The BBC profiled Minal Sampath, a systems engineer with the Mars programme. She talks about the 18-hour days in windowless rooms, of the guilt of checking payloads while her young son is sick. But she also jokes that she sometimes forgot she is a woman. “Maybe it's because we spend a lot of time working in clean rooms with full suits on, so you can't tell who is male or female," she laughs.

This does not mean sciences are some kind of thriving petri dish for women in India. When India Today profiled India’s top 25 scientists it included only four women. Three-and-a-half, really, since one woman was part of a couple. A 2012 study by the Council of Scientific and Industrial Research (CSIR), and the National Institute of Science and Technology and Development Studies (NISTADS) raised alarm bells when it revealed that of the total indexed projects, women scientists exclusively contributed only 3.4 percent of research. Even within that, certain fields like reproductive biology drew far more women researchers than others fields. And when women did publish research they published in “low impact factor and domestic journals and also are cited less as compared to their male counterparts.” The Women in Science panel of the Indian Academy of Sciences notes that while women are motivated to pursue a Ph.D degree their “post-PhD. remain disproportionately low.”

Kausik Datta points out on his blog that when Dr. Yamuna Krishnan won the government-awarded Shanti Swarup Bhatnagar Award in 2013 she was one of only 15 women who had won the award since its inception in 1958. That’s 15 out of 450 total awardees! Datta says embarrassedly that when challenged to name top 5 women scientists in India without doing a Google search he “couldn't remember off-hand the names of any top tier Indian women in the pure sciences fields.”
That probably holds true for most of us.

It’s not that the women of ISRO are complaining. Or see themselves as activists. They might even cringe at being called “women scientist” as if they are some kind of sub-species. N. Valarmathi, the head of the PSLV-C19-RISAT-1 Mission tells Deccan Herald her only message to women was “I would say all women are equally capable and they all have very good potential; it should be properly utilized.”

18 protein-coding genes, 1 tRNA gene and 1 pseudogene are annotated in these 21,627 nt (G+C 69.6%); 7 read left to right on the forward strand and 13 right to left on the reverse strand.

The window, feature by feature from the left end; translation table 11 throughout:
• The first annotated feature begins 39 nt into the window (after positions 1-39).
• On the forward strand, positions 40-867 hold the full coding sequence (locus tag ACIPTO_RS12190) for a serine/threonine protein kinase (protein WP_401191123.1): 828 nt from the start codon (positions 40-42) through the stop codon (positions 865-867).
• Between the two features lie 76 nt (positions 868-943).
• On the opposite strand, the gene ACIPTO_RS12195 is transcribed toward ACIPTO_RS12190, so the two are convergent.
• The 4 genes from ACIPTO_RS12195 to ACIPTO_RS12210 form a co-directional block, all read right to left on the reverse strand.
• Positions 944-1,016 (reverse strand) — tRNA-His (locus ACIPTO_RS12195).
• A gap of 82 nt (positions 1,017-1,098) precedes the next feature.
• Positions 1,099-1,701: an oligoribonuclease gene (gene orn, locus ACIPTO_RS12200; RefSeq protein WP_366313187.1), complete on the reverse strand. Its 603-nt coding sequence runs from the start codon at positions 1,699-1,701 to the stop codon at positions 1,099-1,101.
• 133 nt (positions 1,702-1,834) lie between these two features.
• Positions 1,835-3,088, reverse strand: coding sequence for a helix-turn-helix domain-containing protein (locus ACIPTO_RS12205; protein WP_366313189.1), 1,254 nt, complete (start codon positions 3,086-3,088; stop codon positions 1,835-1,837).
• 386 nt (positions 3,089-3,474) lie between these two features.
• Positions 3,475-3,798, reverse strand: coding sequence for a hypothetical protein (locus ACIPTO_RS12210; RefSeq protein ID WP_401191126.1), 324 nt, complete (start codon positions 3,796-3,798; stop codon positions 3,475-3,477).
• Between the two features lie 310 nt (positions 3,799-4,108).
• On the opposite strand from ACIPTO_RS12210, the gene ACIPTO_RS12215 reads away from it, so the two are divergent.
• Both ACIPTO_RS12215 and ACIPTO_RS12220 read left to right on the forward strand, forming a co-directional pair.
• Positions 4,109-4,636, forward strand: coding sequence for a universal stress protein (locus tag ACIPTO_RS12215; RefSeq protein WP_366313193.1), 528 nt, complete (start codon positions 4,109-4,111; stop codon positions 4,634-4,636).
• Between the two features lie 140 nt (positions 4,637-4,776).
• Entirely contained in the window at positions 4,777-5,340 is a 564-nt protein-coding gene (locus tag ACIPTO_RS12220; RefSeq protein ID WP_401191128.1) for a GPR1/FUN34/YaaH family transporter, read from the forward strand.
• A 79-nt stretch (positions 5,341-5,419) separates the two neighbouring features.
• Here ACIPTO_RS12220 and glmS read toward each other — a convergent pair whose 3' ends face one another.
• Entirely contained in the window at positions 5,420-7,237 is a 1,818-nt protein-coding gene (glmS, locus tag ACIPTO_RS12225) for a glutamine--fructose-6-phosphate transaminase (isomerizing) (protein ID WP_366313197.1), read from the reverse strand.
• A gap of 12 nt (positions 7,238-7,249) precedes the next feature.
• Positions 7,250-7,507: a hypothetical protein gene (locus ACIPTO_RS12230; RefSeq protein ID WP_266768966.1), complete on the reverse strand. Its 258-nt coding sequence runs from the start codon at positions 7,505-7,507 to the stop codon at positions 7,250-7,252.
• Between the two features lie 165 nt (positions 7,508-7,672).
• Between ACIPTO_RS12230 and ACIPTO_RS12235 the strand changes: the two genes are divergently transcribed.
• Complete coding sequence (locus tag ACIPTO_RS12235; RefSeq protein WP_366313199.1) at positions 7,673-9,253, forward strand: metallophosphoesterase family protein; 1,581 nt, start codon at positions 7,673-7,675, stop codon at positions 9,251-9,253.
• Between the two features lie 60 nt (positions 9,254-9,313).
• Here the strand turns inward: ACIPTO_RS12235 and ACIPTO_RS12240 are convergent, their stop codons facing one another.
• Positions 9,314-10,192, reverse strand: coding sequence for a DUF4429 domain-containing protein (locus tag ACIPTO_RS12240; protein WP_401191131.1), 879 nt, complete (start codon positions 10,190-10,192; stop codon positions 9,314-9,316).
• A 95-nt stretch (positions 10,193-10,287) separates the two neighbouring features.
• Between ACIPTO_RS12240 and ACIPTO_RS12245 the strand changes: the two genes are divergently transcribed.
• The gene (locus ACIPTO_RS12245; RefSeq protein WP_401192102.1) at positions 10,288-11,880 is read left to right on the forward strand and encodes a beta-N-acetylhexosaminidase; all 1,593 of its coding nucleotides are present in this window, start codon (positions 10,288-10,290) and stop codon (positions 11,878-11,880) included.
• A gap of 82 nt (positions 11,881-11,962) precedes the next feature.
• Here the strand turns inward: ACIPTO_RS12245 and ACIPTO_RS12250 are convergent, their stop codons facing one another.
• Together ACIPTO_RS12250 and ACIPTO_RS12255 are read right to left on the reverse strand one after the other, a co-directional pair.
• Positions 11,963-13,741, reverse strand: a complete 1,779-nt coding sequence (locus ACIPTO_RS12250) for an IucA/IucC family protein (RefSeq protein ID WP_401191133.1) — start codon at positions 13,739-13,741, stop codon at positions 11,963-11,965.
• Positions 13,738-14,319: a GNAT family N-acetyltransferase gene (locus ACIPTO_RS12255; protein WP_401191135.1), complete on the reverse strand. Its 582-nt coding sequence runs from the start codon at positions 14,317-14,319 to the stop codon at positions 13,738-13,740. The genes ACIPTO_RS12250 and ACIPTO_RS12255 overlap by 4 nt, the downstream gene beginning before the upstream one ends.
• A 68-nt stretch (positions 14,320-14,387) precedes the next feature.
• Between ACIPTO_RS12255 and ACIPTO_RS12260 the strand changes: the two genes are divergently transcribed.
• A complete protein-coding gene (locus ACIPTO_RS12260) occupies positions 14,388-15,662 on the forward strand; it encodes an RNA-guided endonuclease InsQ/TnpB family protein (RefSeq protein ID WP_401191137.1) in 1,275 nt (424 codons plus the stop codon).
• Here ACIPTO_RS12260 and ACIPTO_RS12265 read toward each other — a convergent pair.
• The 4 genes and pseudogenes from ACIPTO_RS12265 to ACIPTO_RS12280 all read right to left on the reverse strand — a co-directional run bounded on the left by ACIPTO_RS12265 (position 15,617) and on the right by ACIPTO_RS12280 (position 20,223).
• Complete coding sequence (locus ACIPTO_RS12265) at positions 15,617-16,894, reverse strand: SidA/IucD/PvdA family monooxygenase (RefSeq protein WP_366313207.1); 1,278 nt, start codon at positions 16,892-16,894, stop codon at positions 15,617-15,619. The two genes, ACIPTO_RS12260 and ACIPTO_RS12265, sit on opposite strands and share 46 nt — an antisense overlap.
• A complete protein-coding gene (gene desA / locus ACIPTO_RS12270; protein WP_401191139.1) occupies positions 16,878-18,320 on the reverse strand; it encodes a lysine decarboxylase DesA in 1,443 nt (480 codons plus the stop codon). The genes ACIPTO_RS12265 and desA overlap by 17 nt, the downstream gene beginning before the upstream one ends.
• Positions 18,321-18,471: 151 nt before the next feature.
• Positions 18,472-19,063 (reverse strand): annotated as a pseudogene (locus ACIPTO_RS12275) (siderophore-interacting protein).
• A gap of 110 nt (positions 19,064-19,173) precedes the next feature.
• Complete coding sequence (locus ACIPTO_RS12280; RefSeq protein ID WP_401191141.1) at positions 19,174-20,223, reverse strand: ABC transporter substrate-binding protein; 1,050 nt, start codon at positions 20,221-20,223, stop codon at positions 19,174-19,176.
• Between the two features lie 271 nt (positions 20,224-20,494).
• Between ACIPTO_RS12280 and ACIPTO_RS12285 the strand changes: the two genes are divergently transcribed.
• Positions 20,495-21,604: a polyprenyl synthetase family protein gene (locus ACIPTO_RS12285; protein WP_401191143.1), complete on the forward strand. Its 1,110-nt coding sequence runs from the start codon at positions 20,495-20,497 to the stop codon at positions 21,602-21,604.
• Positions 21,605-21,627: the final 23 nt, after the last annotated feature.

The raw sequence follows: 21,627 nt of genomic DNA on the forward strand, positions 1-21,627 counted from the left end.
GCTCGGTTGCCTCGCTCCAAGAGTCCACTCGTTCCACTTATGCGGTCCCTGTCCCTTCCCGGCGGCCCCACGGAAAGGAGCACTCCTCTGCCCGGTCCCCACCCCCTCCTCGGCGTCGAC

But there is always a glass ceiling to be broken. Sampath hints at that when she says “I want to be the first woman director of a space centre.”

Sampath’s dream of actually going to space might not be realized but this dream could come true. After all when she was growing up, few around her would have dreamed she would be helping launch a Mars orbiter. Asked how she decided she wanted to work on the space programme, she gave a very familiar answer.

"I was in [my last year at primary school], when I saw a live launch on TV. At that time it just struck me in my mind how good it would be to work there, and today I am here."

Perhaps another young woman seeing the photograph of women like Sampath on the front pages of newspapers today will be inspired to reach for the stars as well.

And that would be a benefit we could not have ever imagined would come out of Mangalyaan.
John Gray thinks men are from Mars and women are from Venus. He should have been at ISRO yesterday. It turns out Mars has more than its share of women too.


Sandip Roy is a writer and cultural editor for Firstpost, where the original version of the above essay first appeared.